Most of the time I brew at least two batches on the same brew day -- occasionally three. I have two turkey fryers, three works out okay with keeping the wort for the third batch hot on the stove while the kettle from one of the other boils and then chills. But three is a lot of work, but sometimes I get over ambitious. Anyway, on my last brew day, I discovered that one of my pots is leaking. I don't know if I sat it down too hard on a sharp piece of stone on the carport, or what caused it. So I had to do three batches one boil at a time; boil, chill, boil, chill, boil, chill. Man, I'm definitely going to stick to double batches until I can replace that pot.

Anyway, I start making my starters a couple of days before hand -- when I plan things right -- and have had no trouble pitching all three starters from a single packet of dry yeast. I save money wherever I can.

I use "yeast nutrient" and "yeast starter" in my solutions; I'm not sure what the differences are, but they are supposed to be different. I also add at least one heaping tablespoon of bread yeast to the solution while it is boiling. This ruptures the bread yeast and adds, as far as I know, all the 'stuff' that yeast are composed of -- minerals and whatnot -- and I add a single drop of olive oil (this is supposed to help yeast to grow and multiply even if they don't have enough aeration), and I haven't had any head retention problems caused by it. I also use regular table sugar instead of DME. Since a single packet of yeast is ordinarily adequate for a single 5 gallon batch, all I'm attempting to do is increase the yeast count to at least three times the packet, but I'm pretty sure that I am exceeding that -- at least quadrupling it and probably more -- so that I'm confident that I'm probably pitching more than a pack of yeast per carboy, and it is "active" immediately when pitched. I get excellent 'quick' starts, and full fermentations, but no yeast bite that I've ever noticed. I begin with my "solution" in a single sanitized one-liter bottle; at the end of the first day of shaking it about every half hour, I add more sugar solution and divide it into two bottles (I don't bother with the bread yeast and nutrients except when I make the first solution). Then about the second day, I'll shake and pour a bit off of each one into a third bottle so that they are evenly divided, and then add some more sugar solution to all three so that they are equal levels. Each bottle is about half-full to allow plenty of room for aeration (shaking). It's worked great for me.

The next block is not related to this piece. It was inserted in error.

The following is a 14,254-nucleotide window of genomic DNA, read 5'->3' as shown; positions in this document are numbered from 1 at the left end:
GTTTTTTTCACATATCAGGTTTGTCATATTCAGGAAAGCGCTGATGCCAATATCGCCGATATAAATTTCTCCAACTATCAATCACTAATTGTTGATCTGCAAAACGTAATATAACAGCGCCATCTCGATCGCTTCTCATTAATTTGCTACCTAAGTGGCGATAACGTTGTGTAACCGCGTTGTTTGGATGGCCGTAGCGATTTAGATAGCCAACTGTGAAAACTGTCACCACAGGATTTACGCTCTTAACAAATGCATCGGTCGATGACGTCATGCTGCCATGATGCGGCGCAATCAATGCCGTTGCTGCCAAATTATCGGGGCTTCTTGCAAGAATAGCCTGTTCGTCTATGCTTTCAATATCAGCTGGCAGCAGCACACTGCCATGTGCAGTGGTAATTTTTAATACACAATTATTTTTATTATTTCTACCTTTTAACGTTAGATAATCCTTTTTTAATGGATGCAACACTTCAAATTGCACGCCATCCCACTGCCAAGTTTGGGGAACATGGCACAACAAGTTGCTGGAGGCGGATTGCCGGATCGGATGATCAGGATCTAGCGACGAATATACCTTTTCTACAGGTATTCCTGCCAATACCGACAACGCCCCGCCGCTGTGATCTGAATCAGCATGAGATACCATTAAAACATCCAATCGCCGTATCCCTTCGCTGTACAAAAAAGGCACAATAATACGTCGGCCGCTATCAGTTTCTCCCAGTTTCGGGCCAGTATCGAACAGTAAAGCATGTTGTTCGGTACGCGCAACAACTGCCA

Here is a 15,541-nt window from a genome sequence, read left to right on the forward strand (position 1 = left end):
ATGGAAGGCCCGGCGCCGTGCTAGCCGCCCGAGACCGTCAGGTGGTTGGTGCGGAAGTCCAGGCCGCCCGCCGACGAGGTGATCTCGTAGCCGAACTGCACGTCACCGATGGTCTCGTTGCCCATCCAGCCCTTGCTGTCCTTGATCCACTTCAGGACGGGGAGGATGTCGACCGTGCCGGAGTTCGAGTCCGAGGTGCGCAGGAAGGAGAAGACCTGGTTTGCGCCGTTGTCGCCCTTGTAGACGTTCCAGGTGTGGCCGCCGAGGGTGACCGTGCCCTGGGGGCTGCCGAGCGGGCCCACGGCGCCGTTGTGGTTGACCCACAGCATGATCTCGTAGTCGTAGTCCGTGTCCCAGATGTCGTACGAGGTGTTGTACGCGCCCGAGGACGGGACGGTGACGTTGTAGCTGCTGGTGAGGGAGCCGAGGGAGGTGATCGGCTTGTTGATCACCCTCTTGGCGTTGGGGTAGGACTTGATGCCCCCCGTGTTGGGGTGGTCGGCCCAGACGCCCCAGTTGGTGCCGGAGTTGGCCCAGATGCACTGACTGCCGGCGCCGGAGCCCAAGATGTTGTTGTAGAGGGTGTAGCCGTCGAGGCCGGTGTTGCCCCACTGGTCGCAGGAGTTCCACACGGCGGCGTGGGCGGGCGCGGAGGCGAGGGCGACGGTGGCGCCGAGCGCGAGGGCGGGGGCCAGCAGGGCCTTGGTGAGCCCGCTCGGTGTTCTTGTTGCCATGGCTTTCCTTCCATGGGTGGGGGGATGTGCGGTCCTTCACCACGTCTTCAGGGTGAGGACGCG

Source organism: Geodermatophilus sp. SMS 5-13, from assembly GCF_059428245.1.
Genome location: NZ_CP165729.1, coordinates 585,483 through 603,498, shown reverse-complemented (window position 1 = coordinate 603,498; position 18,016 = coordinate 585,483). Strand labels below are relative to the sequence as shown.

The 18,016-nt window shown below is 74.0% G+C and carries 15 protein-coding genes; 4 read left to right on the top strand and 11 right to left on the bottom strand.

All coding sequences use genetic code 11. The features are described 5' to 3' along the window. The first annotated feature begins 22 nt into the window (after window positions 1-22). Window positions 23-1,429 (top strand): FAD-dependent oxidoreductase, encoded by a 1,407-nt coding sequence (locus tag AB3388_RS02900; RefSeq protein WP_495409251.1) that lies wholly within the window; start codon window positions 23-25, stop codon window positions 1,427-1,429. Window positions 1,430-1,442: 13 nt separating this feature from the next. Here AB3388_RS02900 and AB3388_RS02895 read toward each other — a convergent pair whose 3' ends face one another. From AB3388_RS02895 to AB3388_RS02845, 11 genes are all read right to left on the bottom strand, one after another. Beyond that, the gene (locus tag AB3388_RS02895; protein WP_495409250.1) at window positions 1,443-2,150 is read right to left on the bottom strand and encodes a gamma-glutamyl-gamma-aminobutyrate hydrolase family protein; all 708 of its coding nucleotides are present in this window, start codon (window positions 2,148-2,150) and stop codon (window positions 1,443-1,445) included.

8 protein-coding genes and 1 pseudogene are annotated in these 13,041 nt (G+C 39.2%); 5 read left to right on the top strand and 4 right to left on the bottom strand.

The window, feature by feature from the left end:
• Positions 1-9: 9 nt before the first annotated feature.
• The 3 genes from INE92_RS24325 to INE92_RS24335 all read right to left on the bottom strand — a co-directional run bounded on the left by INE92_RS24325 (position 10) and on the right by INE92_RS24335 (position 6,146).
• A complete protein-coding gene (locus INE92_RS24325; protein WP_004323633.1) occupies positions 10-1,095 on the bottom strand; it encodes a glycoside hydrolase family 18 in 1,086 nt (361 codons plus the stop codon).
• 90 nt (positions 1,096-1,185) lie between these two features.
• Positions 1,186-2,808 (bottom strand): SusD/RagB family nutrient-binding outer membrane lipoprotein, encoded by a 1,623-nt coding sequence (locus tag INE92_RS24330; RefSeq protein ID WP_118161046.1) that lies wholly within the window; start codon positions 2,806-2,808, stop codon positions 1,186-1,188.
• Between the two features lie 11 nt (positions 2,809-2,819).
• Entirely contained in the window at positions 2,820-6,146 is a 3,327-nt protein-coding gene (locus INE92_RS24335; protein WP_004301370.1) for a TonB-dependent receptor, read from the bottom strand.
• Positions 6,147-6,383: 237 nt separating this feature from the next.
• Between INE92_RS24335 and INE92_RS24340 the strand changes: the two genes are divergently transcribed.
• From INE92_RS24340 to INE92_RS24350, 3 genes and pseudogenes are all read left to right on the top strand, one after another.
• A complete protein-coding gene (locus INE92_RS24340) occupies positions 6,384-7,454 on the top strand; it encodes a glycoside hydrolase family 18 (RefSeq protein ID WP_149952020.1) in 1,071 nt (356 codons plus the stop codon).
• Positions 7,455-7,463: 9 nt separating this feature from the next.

Cheers.

Bill Velek
Visit www.tinyurl.com/bvelek - portal to my brewing sites: 3,100+ members on 'Grow-Hops', and 1,350+ brewers on my 'BrewingEquip' group.
Running BTP v1.5.3 on WinXP 2005 SP3 w/AMD Athlon 64@3800+, 1GigRam, Res 1024x768